For years, the business community has griped about high transaction costs in Brazil, a result of inefficient supply chains and high taxes — the so-called Brazil cost. Across the board, the business and finance community underscores the long-term positive effects of the Lava Jato investigation: graft needs to be cleaned up, and this could radically transform the way deals are done, say market players.

But in the short term, the uncertainty is having a tremendous impact. Combined with other factors, it has led to a “steep fall” in consumer confidence and contributed directly to plummeting construction and fixed investment, according to analysts at Capital Economics.

Jorge Piedrahita, chief executive of Torino Capital in New York, describes the short term effects as “massively negative”, compounding other troubles in the economy and making it difficult for Brazilian borrowers to access international capital markets.

“You have what I would call a triple tightening,” he tells LatinFinance. “You have on the one side, the central bank raising rates, and they want to regain credibility which they have lost over the last few years.

“On the other side, the sovereign, the federal government, is forced to do fiscal tightening, because it was spending too much. And lastly, the whole situation of Lava Jato is creating a credit tightening.”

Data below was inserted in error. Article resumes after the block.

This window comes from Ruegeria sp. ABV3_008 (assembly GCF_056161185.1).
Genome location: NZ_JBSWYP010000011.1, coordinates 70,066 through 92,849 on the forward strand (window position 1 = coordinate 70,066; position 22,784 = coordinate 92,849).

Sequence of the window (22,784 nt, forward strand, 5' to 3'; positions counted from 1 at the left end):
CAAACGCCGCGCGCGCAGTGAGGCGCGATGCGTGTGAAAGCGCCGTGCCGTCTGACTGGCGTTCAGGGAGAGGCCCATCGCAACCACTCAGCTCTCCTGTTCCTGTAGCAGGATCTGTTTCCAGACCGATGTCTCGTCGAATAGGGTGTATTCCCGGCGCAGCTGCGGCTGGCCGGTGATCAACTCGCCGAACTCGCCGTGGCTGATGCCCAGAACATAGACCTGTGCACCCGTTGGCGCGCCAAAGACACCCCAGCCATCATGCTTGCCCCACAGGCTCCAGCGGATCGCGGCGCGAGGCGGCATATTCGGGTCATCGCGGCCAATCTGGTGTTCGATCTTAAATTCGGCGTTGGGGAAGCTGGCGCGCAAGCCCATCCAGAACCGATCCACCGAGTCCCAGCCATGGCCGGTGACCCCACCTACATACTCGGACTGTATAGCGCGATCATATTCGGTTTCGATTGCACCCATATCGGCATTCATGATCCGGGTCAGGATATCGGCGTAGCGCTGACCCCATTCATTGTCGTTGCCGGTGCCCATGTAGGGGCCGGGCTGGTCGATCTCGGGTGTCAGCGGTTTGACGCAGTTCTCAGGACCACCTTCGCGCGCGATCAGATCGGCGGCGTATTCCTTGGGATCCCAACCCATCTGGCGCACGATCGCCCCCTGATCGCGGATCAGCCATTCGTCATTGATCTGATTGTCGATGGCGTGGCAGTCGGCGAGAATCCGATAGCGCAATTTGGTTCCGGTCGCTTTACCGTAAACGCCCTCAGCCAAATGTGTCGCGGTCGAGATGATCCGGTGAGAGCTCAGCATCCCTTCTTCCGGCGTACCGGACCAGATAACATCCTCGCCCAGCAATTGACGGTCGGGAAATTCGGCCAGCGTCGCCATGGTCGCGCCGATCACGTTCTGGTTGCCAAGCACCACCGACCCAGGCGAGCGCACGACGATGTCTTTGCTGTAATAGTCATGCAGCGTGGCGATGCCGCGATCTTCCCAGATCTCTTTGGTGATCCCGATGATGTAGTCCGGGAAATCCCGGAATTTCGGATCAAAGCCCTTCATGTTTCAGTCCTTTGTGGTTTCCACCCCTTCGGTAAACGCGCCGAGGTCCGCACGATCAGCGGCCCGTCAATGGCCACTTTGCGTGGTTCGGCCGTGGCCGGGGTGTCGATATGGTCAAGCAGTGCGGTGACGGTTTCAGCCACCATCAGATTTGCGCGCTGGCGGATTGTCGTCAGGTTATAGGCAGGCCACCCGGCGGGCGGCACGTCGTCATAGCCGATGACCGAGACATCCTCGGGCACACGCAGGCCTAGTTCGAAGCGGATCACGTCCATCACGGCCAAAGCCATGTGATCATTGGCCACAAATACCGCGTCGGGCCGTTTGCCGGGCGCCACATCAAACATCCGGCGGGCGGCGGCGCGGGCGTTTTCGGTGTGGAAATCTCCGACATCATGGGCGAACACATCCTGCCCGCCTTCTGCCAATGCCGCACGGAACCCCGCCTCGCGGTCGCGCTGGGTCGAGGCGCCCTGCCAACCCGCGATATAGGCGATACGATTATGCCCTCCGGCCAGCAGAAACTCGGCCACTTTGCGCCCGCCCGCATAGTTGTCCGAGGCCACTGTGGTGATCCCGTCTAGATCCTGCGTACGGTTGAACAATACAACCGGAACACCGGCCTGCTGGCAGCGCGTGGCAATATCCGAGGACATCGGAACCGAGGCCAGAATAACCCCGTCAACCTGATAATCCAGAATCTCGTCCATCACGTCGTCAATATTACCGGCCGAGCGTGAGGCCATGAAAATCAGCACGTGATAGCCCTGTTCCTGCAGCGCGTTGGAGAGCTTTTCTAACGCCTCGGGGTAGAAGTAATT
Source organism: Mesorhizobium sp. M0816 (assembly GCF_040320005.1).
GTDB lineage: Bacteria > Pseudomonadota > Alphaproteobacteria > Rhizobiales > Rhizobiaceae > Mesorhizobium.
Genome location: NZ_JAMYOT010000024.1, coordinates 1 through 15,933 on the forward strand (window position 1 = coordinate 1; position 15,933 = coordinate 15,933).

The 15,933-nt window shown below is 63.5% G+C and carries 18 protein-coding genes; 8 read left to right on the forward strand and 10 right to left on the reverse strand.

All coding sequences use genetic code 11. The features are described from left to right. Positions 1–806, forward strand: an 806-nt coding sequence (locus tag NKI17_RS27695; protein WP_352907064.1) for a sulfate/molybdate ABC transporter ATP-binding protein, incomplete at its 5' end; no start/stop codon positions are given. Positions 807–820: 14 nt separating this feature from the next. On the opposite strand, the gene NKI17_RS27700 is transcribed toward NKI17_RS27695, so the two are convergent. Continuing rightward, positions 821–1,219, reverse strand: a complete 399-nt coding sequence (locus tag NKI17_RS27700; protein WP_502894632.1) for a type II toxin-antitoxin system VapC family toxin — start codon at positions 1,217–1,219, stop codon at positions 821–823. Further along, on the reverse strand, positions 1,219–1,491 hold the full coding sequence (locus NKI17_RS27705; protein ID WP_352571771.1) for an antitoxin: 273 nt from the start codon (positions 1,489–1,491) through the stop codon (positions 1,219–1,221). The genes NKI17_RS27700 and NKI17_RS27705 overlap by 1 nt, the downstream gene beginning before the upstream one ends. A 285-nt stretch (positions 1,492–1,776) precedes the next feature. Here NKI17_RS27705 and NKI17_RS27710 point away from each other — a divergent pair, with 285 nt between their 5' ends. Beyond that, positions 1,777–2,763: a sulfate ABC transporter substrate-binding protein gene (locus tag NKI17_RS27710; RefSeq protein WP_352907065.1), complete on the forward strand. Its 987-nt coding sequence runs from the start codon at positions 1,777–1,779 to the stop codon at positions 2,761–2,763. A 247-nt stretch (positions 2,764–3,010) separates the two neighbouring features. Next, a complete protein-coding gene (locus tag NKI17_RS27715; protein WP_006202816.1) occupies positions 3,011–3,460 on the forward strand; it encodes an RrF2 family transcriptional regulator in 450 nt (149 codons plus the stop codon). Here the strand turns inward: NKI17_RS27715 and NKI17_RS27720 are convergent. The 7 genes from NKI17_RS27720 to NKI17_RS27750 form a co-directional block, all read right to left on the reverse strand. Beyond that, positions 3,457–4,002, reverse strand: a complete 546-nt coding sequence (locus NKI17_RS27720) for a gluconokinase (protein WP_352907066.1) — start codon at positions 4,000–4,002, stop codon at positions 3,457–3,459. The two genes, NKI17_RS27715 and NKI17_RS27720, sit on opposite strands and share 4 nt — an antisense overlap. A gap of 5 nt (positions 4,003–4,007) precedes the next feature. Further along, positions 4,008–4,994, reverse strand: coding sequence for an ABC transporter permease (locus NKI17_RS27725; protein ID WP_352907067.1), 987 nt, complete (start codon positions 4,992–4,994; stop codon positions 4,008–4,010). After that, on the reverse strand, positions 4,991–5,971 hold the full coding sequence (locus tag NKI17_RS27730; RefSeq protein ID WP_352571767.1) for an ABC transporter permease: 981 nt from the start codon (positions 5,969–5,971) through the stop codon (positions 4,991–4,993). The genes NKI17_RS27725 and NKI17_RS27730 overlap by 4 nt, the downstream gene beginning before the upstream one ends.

The crisis comes after Latin America’s biggest economy pushed hard to differentiate itself from other emerging markets, says Walter Molano, chief economist at US-based BCP Securities. While “students of Brazil” are not surprised, less directly engaged, global investors “who really drank the Brazilian Kool-Aid” have been stunned by the developments, he says.

“Brazil had really sold itself as a country that had passed the bar, into the more developed world. They took themselves very seriously as a BRIC. It used companies like BNDES and Petrobras as standard bearers for the whole Brazilian image of new technology, sophisticated corporate governance and what we saw is that nothing has changed in Brazil.” LF